I know it's a slim chance of that happening. But if you're like me, you don't put much stock in chances and percentages. The odds of prenatal stroke is about 1 in 4,000... and yet it happened to my baby.

In talking to Ellen about this though, she said she operates under the "if his NICU experience didn't kill him, nothing will" belief, which is awesome. I really wish I looked at things that way. But, for me, learning that Avery suffered a stroke in the safest place on earth -- the womb -- not only left me with a bit of guilt, but also an uncontrolable urge to protect her at all costs in the outside world. One specialist told us that she would have died had her stroke occured any earlier. It scared the hell out of me -- we'd almost lost her once. I'm certainly not going to let something like that happen again. I'm not God, but I can't imagine the guilt I'd have if I felt like I didn't do everything possible to keep her safe each day.

But, she's not a baby anymore. She's growing up, exploring and learning things on her own. And all odds aside, I know I've got to loosen the reigns a bit -- for her sake and mine. I can only protect her so much and for so long. And if I don't start now, how will I ever cope when she leaves for Harvard? :)

How do you personally deal with your child's special needs? Are you like me, pushing the line toward paranoia, or do you just roll with the punches (and bumps and scrapes)?


  1. I wish I knew what to do, or how to answer. Sometimes I think I get it right, telling Hannah she may have special needs but that doesn't mean she gets to have special tantrums. But I do a lot of internal freaking out. I take an anti-depressant and xanax for PT sessions because I don't think it is good for her to have me crying about my fears and thoughts and worries. I do think she is smart and will be capable of being who she wants to be, but my heart aches that anyone will ever think less of her if she limps or has any obvious impairment. The underyling metabolic disorder scares me at least as much as thje CP, and yet I put her in a full size day care with her sister and hope she eats enough every day to never go hypoglycemic again. I hope to stay out of the paranoia zone, but no promises.

  2. I have 2 boys with special needs. I have a 14.5yo with mild autism and a mood disorder. The mood disorder can cause him to assault people at a moments notice. I also have a 4.5 year old with some sensory issues. He has also over come a major speech delay and a broken femur.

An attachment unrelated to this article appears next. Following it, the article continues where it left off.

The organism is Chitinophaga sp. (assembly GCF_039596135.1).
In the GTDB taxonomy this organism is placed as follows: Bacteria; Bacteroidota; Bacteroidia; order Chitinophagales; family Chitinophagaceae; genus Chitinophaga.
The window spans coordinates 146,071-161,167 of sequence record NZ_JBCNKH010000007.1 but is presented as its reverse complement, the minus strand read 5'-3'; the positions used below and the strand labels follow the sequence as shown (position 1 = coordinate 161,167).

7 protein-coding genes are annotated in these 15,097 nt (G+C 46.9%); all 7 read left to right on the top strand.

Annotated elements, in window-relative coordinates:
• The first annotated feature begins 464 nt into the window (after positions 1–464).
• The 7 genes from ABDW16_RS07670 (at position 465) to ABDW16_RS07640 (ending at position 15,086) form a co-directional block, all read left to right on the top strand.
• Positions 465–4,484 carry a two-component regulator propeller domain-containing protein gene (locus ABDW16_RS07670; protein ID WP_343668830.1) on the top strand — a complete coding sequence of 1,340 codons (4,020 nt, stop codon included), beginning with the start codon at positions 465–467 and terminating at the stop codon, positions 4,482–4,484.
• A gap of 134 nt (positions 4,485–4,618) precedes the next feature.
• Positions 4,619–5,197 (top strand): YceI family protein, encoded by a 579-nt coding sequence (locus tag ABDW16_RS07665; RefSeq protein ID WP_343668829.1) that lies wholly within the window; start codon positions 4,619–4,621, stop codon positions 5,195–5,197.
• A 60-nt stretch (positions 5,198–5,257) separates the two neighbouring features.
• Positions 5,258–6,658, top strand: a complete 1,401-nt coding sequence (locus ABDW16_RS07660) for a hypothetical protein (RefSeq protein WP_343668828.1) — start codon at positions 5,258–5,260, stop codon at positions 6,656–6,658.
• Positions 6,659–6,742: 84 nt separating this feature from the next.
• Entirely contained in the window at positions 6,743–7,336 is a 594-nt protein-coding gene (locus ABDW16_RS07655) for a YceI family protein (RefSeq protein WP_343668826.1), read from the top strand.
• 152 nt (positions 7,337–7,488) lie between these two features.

I think every parent has their little things that they freak over. It is VERY normal. Every single time my older son is out of my sight, I wait for the call that he has assaulted someone. With every inch he grows and every pound he gains, I wonder if the next rage is going to be the one that gets charges filed on him.

    My younger son is my baby. He has been home with me since he was born. I thought I was going to lose my mind when it was time for special needs preschool. This child had only been speaking in sentences for less than 6 months, and I was going to put him on a bus with a stranger?! I compromised...he rode the bus, but I pinned a card to his backpack that basically said " my name is CB. I go to XYZ preschool. I ride bus 123 TO school, and bus 321 home. if you need further information, please call my mother at 614-123-4567" you know what? that card was used ONCE. a sub bus driver didnt have an updated route sheet, so she used it to get his name and call the compound to get our address.

    I have to laugh at the what was said about surpassing the doctor's expectations. My baby, the one who has severe apraxia and didnt speak in sentences til 2.5 years old...he is was reading at 3.5 years old. My child that spent 5 weeks in a body cast recovering from a broken thigh...he was riding a scooter at almost 3. At 4.5 he is riding a 2-wheeler with no training wheels. Yesterday, with my encouragement, he walked into his summer program with a little girl using a walker. Her mom was having a heck of a time getting her to walk with all the kids running past. My little angel walked up (shyly, but he did it), asked if he could walk with her,then put one little hand on the bar of her walker, and "guided" her about 30 feet. My heart just melted a little when she got excited and "ran" a few feet with him right next to her. He told me last night that he plans to walk with her the next 2 days (last days of the program).

  3. Hey nice to meet ya! I loved your post because I AM that mom! I know it and admit it freely! I am the lead conductor on the crazy train! I hate it but if you look at statistics all the things that happened to Faith, if it could go wrong it will! One in 4,000. One in 100,000. One in 500,000! And she had all that, so what's to stop another one in a million? And isn't that our responsibility anyway? I admire Ellen for being able to say what she did...I wish I could be that way, too! But for now I gotta put on my train suit!

  4. I don't know, personally I swing across that line from side to side. My son is legally blind, and he's 19 months and still isn't walking on his own because he has no depth perception. I want him to walk on his own so badly, but I'm afraid of all the walking/running into things, the falls, the bumps, the bleeding, etc that I know will happen once he does start walking.